In the recently held 3rd Philippine Blogging Summit, a couple of speakers talked on Blogging as Journalism. From the way they talked, it was as if ALL blogging is journalism or that ALL bloggers are considered journalists. Really, just because the speakers are journalists and they blog does not mean that all bloggers are journalists.
Blogging can be journalism. That is obvious. Some journalistic blogs give news updates even more frequent than established news websites. But blogging is much much more than journalism.
First and foremost, it can be an online diary. One could be the present-day counterpart of Samuel Pepys or Anne Frank. In fact, most blogs are of the diary type.
Or, it can be an online notebook. As one of the speakers in the Blogging Summit said, he uses it to write his notes on a possible creative work or an ongoing creative work, say, a novel.
A student can use the blog as index cards when doing research. With its hyperlink capabilities, a blog is more useful than an index card.
I also see a lot of blogs that work as a reference material. The bloggers list down the sites for particular things, say a list of sites on particular subjects, e.g. homeopathy or herbal medicine.
A blog is also a good promotional tool. Instead of advertising on other sites, one can make one’s own blog advertising one’s product(s) using the blog format. It can be the counterpart of TV’s infomercial.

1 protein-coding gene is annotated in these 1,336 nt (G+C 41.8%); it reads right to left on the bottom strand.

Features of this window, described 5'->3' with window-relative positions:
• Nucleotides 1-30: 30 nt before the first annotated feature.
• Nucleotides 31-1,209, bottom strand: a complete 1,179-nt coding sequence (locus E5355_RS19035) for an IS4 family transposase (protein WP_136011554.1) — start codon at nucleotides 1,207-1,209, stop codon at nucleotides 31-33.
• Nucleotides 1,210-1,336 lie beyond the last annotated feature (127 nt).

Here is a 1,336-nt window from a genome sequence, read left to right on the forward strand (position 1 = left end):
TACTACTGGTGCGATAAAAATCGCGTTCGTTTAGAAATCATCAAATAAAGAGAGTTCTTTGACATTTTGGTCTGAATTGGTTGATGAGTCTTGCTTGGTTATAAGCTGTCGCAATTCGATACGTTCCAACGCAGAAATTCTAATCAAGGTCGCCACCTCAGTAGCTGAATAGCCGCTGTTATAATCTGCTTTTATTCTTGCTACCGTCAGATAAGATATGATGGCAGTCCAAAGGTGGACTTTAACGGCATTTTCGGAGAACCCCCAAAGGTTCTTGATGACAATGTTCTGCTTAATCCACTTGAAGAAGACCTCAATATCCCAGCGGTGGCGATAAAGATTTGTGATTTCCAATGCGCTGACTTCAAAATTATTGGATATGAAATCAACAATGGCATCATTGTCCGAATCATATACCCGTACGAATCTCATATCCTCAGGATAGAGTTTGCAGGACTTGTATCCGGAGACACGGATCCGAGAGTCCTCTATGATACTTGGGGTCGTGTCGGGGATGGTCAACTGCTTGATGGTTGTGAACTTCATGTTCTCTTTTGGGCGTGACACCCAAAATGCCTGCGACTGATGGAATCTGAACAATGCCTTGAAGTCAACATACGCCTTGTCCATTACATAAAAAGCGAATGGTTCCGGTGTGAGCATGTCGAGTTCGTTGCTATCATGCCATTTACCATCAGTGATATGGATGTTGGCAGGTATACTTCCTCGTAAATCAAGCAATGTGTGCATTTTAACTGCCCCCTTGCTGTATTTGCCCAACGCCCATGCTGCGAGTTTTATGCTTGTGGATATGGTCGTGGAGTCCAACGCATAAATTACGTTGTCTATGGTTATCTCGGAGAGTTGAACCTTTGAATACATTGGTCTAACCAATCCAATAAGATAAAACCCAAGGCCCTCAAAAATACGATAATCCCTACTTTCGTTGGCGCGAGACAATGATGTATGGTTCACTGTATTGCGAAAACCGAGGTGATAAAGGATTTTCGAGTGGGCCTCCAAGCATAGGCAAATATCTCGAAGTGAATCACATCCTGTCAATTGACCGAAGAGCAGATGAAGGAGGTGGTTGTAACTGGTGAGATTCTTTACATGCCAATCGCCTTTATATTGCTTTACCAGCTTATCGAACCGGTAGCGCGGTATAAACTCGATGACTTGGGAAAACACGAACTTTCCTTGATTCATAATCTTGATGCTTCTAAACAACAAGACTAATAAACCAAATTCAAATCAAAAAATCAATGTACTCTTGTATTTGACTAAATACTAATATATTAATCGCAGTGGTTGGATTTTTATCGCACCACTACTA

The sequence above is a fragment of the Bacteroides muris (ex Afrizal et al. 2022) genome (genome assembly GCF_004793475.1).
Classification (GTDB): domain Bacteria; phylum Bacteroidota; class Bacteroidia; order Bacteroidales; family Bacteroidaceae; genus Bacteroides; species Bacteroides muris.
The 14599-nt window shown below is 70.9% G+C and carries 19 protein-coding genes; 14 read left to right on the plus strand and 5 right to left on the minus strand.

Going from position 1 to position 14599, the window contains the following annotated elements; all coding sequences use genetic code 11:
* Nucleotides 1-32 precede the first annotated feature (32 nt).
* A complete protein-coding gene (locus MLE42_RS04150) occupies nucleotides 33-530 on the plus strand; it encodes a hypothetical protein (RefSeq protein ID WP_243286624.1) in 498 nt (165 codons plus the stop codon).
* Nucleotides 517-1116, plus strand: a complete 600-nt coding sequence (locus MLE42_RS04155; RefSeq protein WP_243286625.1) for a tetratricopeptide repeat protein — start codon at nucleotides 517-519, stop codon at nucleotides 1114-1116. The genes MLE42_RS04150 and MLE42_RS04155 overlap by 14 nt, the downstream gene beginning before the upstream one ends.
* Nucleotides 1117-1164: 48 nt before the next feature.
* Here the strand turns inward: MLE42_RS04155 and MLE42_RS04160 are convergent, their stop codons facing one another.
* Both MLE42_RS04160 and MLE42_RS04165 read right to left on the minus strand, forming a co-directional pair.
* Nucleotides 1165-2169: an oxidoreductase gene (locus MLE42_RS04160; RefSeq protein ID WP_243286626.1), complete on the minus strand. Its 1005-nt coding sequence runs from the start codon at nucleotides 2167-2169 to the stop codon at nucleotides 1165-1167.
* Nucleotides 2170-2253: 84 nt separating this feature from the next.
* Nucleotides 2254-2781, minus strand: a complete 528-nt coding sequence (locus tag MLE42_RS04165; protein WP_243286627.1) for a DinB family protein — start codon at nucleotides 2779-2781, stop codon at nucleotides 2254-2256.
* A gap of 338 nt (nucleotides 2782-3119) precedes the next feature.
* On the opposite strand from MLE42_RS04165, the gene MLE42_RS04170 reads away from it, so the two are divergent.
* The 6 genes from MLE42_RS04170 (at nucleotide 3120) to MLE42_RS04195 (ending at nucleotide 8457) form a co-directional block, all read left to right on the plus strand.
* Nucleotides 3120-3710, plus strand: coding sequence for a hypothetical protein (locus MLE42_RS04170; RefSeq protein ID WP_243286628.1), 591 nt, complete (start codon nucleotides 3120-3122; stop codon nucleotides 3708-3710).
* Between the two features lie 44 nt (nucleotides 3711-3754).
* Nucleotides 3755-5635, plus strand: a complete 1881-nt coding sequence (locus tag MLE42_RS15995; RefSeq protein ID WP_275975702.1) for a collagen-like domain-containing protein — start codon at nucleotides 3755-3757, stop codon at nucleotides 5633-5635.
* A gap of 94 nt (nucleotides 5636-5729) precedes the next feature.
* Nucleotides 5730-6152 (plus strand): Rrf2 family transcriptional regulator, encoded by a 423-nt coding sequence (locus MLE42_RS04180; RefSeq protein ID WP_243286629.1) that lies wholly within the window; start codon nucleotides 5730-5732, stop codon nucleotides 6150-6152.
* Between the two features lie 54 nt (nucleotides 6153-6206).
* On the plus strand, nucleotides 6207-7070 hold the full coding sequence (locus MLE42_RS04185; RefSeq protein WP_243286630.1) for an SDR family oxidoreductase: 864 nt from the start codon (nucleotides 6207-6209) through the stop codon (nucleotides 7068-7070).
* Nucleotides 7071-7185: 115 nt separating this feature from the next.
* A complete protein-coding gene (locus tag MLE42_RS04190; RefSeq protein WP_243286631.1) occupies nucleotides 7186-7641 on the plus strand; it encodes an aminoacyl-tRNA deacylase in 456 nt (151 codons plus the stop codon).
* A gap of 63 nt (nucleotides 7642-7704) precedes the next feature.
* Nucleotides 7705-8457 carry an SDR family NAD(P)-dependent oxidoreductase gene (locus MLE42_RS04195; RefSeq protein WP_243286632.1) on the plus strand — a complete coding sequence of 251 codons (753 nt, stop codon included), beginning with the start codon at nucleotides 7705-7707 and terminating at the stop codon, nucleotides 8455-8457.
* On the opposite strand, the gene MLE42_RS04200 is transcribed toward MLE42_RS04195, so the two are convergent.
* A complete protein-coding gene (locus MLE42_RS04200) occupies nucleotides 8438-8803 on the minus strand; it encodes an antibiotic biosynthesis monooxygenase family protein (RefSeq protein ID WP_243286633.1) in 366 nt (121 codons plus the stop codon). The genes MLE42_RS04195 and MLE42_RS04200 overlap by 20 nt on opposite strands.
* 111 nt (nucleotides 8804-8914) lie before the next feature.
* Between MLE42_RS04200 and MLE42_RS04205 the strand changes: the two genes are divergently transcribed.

One speaker in the Summit said that one’s blog can be one’s Résumé. From the time I first made my own website, I have always put my résumé online, some of them complete with all the icons and hyperlinks. The purpose of putting my curriculum vitae online is not to look for employers but to show to the readers of my sites my credentials which make my writing more credible.
A blog can be one’s virtual organizer or even one’s virtual filing cabinet.
And the beauty of a blog is that it can be kept personal or be accessible to a few people or a group or it can be open for the world to see.
The ‘Net made everyone an instant publisher. And the blog has made it even easier for people to create their site.
For me, I use the blog as a platform for my ideas. While I also write for the print medium, the World Wide Web has made the whole world my potential audience.
One of the Blog Summit’s speakers, Manuel Quezon III, said that he sees blogs as the online equivalent of pamphlets and some bloggers like himself as pamphleteers. That was exactly how I saw myself in the late 1990s when I made several websites. Like the pamphleteers of old, my writings were full of polemics. I have since mellowed down and now, I write with as little polemics as possible.
I certainly do not want to sink into the level of countless American, European and some Filipino / Fil-Am bloggers who write venomously against Islam and the Muslims.
For Moro writers, the ‘Net may be the only venue for their works. I have tons of manuscripts gathering dust in my shelves or forgotten in various diskettes. With the ease of blogging, I might put them all up on the Web. Some day, I’ll have them published in book form.